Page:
|P is for Practical|
Software whose failure everyone notices quickly.
Probably a good definition, but not for the reasons you'd think. If you've ever been involved in a Java/COM/.NET "enterprise" adventure, you'll know that "everyone" means the CEO/CIO who's gotta fire somebody, and quick!
My definition of enterprise software ?
Something that costs at least one order of magnitude more than a reasonable solution to the problem should.
Before you dismiss my definition, consider this case in point:
I've developed both a Perl DBD, and a JDBC driver, for a large scale "enterprise" database system. When I attempt to solicit a modest price for the DBD, I am greeted with silence and occasionally derision. When I ask >US$10K per license for the JDBC driver, many sites happily fork over the money and the JDBC driver was derived directly from the Perl driver!.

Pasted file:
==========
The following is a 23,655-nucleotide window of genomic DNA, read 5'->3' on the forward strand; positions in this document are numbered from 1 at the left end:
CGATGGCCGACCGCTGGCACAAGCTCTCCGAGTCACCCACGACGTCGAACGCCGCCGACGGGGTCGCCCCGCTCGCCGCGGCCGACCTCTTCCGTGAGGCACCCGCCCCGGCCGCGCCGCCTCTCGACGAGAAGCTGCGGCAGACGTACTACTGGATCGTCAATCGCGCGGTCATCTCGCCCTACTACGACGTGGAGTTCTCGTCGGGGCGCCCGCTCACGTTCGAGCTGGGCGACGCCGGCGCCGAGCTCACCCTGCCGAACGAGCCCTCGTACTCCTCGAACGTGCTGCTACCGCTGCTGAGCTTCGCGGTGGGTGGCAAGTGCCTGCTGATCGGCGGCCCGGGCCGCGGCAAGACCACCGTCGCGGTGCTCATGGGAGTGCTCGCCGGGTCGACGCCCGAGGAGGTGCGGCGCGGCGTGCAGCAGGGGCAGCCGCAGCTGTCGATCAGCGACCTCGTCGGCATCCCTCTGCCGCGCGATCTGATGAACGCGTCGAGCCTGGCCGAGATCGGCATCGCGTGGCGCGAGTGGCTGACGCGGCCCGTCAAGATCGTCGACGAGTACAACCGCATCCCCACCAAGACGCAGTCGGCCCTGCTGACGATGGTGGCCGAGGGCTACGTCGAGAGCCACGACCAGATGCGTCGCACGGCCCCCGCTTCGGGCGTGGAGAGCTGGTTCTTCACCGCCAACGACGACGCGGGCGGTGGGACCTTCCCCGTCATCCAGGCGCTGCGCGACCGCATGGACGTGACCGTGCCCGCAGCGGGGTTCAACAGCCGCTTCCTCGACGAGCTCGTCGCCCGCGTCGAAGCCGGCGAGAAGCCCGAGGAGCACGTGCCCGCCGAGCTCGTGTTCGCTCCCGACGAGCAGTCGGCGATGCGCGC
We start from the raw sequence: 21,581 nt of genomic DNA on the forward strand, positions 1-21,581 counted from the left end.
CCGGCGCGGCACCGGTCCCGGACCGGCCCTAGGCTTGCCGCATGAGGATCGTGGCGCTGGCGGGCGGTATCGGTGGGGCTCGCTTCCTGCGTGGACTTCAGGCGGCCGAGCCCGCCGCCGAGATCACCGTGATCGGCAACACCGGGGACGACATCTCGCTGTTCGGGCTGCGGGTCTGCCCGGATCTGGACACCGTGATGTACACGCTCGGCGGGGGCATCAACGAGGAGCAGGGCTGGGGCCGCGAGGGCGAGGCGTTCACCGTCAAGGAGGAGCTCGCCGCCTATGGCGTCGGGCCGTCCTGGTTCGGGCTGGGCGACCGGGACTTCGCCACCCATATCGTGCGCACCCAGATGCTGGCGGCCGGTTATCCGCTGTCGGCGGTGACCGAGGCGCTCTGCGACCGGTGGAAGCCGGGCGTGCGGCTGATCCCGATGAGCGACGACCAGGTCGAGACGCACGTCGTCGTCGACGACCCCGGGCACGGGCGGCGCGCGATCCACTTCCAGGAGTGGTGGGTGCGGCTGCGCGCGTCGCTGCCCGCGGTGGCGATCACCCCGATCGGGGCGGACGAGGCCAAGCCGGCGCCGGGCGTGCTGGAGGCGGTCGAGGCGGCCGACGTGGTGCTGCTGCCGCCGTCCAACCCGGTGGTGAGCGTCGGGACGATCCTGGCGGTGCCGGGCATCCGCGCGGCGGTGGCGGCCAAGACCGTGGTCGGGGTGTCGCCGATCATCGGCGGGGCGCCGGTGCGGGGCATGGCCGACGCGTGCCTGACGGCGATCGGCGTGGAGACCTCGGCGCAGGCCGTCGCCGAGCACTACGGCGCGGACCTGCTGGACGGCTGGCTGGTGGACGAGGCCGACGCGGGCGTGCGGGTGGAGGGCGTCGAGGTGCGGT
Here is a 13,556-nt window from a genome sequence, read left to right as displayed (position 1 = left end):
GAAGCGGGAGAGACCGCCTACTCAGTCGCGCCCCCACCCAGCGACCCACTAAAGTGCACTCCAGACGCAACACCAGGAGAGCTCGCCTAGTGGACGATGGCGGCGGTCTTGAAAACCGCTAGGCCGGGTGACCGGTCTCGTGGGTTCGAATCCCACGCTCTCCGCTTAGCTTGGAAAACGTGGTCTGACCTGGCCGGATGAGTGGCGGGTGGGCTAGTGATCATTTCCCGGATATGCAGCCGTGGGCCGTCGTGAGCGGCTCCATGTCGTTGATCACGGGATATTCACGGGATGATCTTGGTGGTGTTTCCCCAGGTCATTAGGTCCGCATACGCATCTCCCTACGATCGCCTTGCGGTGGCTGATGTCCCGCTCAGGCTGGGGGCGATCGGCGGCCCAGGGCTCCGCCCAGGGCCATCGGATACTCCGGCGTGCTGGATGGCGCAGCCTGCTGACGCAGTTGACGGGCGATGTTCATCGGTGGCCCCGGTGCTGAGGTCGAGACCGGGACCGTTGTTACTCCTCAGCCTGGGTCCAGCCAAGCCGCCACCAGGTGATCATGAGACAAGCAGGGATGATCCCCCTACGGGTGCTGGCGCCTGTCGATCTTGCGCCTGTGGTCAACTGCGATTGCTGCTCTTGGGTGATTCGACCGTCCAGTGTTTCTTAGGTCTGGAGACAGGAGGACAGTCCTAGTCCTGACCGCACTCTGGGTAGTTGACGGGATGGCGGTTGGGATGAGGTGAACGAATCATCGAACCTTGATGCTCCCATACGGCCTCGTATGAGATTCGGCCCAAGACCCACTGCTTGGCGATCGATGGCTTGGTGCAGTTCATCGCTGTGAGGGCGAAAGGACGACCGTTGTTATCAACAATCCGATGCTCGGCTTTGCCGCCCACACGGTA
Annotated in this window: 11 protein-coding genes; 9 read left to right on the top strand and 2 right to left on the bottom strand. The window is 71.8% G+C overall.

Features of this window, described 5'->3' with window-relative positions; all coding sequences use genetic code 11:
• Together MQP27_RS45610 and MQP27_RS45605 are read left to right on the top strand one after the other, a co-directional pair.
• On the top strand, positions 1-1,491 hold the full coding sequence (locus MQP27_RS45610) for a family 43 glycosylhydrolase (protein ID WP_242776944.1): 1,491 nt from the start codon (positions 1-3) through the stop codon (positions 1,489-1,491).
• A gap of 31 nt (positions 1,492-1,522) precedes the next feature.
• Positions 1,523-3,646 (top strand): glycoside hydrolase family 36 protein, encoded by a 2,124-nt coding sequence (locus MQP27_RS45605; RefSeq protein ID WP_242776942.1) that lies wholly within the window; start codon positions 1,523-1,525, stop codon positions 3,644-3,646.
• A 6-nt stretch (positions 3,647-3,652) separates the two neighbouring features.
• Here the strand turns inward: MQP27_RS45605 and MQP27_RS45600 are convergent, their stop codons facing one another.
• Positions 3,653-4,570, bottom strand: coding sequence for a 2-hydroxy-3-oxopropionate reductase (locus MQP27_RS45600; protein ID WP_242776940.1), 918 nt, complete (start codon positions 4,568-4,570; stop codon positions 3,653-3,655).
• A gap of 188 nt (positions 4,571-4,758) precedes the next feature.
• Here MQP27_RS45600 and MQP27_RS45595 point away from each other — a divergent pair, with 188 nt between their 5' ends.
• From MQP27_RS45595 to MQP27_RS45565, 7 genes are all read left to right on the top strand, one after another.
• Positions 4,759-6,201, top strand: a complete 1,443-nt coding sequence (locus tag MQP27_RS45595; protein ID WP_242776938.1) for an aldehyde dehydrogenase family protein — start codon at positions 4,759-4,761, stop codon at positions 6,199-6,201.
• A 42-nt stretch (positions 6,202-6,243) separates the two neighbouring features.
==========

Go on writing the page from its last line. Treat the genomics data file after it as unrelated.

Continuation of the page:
I suspect most of us know that many (most?) things being done under the auspice of "enterprise" J2EE could easily be delivered with Perl (or python, ruby, PHP, et al) for a 1/10th the time and money. But Perl/Python/Ruby/etc. don't have an army of marketing suits telling PHB's that its "enterprise".
In summary, "enterprise software" eq "marketing grot".
If your purpose is to market Perl, then you'll need to discuss its scalable paradigm shift in the context of re-engineering the enterprise to repurpose the legacy platform solutions in the context of grid computing frameworks for exposing service oriented architecture access via the empowering technology of dynamic language implementations.